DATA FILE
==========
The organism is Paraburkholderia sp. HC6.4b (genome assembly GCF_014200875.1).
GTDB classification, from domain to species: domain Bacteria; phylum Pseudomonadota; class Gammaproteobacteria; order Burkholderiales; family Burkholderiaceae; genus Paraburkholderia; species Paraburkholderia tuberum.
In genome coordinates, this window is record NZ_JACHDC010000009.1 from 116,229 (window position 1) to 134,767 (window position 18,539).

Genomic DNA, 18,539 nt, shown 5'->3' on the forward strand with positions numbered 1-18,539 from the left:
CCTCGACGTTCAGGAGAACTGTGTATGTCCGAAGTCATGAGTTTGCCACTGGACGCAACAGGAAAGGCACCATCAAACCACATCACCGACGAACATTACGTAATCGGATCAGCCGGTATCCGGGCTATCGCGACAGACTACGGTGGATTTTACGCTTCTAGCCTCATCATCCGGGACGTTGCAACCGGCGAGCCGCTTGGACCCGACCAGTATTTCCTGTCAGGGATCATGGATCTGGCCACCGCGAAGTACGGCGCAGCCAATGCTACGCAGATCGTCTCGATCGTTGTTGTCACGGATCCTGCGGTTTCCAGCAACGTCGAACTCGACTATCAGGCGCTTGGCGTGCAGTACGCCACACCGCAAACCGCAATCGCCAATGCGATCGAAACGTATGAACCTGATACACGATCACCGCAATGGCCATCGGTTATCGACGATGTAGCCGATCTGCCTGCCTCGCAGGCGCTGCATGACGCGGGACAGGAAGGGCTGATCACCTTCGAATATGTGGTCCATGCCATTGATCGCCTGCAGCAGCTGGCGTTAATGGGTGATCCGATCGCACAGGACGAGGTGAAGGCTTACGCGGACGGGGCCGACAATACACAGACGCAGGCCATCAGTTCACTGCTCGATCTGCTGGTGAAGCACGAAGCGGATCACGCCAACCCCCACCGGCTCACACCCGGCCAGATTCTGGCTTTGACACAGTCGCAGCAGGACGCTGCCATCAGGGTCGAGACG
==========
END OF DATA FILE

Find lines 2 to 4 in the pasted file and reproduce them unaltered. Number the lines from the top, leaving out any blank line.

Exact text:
GTDB classification, from domain to species: domain Bacteria; phylum Pseudomonadota; class Gammaproteobacteria; order Burkholderiales; family Burkholderiaceae; genus Paraburkholderia; species Paraburkholderia tuberum.
In genome coordinates, this window is record NZ_JACHDC010000009.1 from 116,229 (window position 1) to 134,767 (window position 18,539).

Genomic DNA, 18,539 nt, shown 5'->3' on the forward strand with positions numbered 1-18,539 from the left: